Hatch Year: Uknown
Arrival to WBS: 2012
Sex: Female
Reason for Residence: vision impairment

Crystal was transferred to World Bird in March of 2012 from the Milford Nature Center in Kansas after being treated for collision injuries. She was found with a humeral fracture in her right wing, as well as severe damage to her right eye. While her wing was able to heal, Crystal has a detached retina in her right eye and as such does not have any vision left on that side. You can often see the difference in size between the two pupils no matter the light conditions. Due to this loss of vision she was deemed non-releasable and was transferred to us for permanent placement.

Since her arrival, Crystal has made a wonderful public exhibit bird, though she is still a little wary of people entering her enclosure. You can see Crystal out on exhibit in the fall and winter months behind the Gift Shop and Visitor’s Center, however once the temperatures begin to warm up she goes off exhibit and is housed indoors in a climate controlled area. A far better fit for this arctic species than a St.Louis summer!


Snowy Owls nest in remote areas, have huge territories, and in winter their migrations are widespread and unpredictable, so it’s very difficult to estimate their population size. Partners in Flight estimates a global breeding population of 200,000 with 24{b72fa993cab2ff905a1f39ebf084228b79c40acc45be2f64cc4166a48c73e45e} wintering in the U.S., and 50{b72fa993cab2ff905a1f39ebf084228b79c40acc45be2f64cc4166a48c73e45e} spending some part of the year in Canada. The species rates a 13 out of 20 on the Continental Concern Score. Snowy Owl is a U.S.-Canada Stewardship species, and is listed on the 2016 State of North America’s Birds’ Watch List, which includes bird species that are most at risk of extinction without significant conservation actions to reverse declines and reduce threats.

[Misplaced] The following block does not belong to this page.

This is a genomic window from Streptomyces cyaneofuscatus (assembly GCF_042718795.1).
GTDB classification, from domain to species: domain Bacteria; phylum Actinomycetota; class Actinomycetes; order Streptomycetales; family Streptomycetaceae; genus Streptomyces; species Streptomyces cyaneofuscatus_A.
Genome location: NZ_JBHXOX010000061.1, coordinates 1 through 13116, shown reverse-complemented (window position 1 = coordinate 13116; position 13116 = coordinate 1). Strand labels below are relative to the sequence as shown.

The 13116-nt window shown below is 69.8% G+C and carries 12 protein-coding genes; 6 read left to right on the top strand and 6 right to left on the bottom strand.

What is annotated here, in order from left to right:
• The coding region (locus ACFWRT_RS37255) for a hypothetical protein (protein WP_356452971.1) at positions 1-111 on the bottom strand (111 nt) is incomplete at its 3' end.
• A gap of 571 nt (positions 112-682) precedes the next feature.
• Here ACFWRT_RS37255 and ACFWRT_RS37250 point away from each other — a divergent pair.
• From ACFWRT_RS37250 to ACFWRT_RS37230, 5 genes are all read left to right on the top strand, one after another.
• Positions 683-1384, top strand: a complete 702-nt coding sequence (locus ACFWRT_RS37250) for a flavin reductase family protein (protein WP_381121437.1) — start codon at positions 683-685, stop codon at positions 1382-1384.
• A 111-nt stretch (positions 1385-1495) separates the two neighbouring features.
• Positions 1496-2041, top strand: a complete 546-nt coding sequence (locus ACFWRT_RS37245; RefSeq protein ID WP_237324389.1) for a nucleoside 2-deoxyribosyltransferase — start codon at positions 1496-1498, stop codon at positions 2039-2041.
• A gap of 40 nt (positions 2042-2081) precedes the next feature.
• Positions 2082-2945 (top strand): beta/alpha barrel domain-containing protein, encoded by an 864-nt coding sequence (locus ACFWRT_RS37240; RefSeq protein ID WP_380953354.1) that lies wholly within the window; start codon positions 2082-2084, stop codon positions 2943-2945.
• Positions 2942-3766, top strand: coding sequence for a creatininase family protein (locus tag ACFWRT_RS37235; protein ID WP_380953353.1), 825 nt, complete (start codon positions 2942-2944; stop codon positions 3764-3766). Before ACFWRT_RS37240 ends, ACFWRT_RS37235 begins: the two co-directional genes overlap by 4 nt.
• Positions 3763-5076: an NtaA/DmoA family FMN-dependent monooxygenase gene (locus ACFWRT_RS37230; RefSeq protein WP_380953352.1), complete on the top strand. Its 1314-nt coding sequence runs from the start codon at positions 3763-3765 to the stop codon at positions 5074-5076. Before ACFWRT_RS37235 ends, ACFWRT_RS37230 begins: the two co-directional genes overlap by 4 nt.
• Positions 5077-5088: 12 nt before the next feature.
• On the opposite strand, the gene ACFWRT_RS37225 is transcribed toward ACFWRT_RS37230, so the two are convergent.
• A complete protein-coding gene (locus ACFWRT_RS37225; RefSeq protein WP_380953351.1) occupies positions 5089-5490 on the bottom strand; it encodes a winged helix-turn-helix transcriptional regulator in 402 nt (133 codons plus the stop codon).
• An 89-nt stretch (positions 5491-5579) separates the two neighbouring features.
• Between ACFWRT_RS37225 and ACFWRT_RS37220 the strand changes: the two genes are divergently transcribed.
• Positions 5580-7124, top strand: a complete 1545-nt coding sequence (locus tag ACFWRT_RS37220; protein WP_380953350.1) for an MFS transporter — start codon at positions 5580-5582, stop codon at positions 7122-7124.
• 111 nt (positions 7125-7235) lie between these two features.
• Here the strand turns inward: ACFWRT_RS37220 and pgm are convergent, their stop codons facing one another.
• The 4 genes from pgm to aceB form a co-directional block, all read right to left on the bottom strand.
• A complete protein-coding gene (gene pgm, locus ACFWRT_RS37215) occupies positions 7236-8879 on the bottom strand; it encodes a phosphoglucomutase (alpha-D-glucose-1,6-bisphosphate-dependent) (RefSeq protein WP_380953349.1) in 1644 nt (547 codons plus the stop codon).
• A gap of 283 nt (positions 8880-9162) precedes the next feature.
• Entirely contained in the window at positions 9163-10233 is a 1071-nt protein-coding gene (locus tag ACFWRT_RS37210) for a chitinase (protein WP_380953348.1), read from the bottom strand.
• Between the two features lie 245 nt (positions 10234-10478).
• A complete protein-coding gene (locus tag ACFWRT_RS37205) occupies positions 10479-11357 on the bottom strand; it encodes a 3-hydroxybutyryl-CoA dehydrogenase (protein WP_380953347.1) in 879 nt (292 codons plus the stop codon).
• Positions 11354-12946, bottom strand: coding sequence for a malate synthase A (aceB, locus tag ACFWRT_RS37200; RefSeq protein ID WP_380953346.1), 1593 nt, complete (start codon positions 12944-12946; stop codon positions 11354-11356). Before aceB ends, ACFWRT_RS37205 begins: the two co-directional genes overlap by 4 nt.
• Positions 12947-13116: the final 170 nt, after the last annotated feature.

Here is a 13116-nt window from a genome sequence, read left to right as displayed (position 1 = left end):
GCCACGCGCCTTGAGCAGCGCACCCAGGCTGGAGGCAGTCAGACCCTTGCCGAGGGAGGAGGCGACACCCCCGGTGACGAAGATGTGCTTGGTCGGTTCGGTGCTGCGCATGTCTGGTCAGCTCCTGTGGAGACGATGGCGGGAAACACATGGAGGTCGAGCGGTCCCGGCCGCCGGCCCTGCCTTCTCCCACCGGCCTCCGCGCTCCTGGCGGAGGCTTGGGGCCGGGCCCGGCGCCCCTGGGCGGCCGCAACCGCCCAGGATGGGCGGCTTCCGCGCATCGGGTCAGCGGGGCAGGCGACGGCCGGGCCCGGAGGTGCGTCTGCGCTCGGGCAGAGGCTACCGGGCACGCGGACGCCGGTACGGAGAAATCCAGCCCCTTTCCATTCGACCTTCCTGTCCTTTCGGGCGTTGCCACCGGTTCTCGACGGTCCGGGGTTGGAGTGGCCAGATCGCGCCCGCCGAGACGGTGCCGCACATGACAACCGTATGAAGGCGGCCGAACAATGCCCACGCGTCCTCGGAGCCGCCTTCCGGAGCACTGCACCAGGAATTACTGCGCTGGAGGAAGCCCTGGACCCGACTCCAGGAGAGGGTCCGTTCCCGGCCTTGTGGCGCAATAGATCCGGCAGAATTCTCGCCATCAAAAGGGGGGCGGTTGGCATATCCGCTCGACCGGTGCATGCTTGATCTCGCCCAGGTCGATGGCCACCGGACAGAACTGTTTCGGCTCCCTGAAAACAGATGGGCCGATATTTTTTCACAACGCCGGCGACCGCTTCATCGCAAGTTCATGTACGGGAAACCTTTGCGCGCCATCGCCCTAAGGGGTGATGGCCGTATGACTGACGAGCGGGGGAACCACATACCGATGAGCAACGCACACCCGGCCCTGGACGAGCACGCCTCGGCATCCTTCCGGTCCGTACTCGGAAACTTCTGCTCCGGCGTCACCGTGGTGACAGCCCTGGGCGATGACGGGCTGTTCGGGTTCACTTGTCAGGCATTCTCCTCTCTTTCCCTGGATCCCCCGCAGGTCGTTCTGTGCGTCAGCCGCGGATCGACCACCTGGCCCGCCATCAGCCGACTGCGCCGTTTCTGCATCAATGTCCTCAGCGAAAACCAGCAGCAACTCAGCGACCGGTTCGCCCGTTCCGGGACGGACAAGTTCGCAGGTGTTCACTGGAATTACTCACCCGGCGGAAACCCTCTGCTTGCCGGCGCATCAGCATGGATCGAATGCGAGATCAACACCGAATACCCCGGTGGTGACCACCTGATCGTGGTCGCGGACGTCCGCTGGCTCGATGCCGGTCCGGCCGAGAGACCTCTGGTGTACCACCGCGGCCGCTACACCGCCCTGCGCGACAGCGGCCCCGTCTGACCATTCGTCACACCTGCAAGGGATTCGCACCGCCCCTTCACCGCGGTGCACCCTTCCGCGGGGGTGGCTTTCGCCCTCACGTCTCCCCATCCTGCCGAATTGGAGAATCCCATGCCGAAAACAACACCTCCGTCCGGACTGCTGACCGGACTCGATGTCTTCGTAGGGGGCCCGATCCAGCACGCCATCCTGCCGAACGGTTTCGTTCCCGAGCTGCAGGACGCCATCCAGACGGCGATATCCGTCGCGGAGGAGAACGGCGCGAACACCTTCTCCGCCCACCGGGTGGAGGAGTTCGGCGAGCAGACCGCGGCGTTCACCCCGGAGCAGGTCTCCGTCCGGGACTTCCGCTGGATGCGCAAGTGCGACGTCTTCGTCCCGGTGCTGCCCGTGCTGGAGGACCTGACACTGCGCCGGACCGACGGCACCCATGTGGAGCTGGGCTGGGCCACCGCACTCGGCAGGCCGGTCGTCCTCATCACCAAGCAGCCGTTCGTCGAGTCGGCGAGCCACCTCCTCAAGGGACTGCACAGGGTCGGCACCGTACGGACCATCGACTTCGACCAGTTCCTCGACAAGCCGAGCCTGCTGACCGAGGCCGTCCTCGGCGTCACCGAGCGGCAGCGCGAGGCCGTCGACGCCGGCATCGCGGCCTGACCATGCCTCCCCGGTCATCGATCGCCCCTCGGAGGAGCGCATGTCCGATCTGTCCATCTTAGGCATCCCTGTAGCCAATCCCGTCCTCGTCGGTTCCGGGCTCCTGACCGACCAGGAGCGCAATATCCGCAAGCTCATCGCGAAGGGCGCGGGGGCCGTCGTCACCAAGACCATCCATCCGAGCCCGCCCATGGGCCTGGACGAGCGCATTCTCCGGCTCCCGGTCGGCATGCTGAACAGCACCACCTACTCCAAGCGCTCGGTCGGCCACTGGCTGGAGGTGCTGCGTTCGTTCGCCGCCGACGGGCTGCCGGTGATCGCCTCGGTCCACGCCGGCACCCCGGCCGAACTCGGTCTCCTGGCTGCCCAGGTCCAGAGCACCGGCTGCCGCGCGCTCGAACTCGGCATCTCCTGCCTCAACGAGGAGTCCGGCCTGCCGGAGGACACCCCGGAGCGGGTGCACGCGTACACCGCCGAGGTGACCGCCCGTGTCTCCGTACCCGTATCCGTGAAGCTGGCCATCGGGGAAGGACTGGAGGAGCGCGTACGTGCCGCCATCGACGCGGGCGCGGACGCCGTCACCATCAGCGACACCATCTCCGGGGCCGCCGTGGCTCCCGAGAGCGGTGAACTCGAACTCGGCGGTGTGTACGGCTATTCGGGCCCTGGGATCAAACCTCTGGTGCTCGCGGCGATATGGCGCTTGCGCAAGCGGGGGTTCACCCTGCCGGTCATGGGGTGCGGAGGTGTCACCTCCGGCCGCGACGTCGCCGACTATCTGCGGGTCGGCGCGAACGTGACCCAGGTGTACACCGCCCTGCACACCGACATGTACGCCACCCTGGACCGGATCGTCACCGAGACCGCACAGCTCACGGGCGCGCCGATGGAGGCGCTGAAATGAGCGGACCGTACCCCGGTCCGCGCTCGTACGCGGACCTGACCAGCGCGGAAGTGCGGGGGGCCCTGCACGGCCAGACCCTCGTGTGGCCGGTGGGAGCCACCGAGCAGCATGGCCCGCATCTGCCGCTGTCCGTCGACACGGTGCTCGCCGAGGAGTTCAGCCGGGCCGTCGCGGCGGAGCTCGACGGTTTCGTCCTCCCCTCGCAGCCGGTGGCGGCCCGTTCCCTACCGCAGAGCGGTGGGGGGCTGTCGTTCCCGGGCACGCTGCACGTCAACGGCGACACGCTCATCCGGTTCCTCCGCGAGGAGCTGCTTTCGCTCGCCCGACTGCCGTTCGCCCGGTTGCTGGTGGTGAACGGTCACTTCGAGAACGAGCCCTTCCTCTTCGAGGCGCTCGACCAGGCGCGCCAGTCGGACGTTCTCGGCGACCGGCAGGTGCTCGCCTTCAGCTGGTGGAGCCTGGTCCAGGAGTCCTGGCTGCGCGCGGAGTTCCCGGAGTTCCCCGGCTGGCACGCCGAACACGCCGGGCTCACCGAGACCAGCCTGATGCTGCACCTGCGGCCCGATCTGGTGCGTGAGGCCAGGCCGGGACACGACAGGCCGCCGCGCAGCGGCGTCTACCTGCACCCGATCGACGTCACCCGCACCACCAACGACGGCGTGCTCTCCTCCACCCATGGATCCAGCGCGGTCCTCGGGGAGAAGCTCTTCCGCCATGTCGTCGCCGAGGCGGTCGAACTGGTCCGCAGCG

Scientific Name: Bubo scandiacus
Description: Snowy Owls are very large owls with smoothly rounded heads and no ear tufts. The body is bulky, with dense feathering on the legs that makes the bird look wide at the base when sitting on the ground. Snowy Owls are white birds with varying amounts of black or brown markings on the body and wings. On females this can be quite dense, giving the bird a salt-and-pepper look. Males tend to be paler and become whiter as they age. The eyes are yellow.
Sex: Adult females distinctly barred throughout with four to six tail bands; females somewhat larger than males.
Age: up to 9.5 years in the wild; up to 35 years in captivity
Length: 20″-27″
Wingspan: 54″-65″
Weight: 2.5-4.5 lbs.
Habitat: the Arctic tundra or open grasslands and fields; windswept tundra when wintering in the Arctic; agricultural areas at more southerly latitudes.
Range: Arctic regions of the old and new worlds; highly nomadic, depending on the lemming and vole population; cyclical appearance in southern Canada and northern U.S. approximately every 3-5 years coinciding with lemming population crashes.

Behavior: courtship behavior includes aerial displays and ground displays, including feeding the female; nests almost exclusively on the ground; nests lined with vegetation and Owl feathers; breeding in May; 5 to as many as 14 eggs are laid, depending on lemming availability; female incubates; eggs hatch in 32-34 days; young leave the nest after 25 days; fledge at 50-60 days; both parents feed young.

Diet: mostly lemmings and voles; opportunistic and known to take prey ranging in size from small mammals and birds up to and including snowshoe hares; adult owl may eat around 3-5 lemmings per day.

Vocalization: virtually silent during non-breeding season; during breeding the male has a loud booming “hoo, hoo”; females rarely hoot; the attack call is a gutteral “kruff-guh-guh-guk”; when excited it emits a loud “hooo-uh, hooo-uh, hooo-uh, wuh-whu-wuh”

Fun Facts!
– Snowy Owl’s diet is based almost entirely on lemmings in the arctic, and parents will actually begin to hunt and collect lemmings to feed their young before the eggs hatch.

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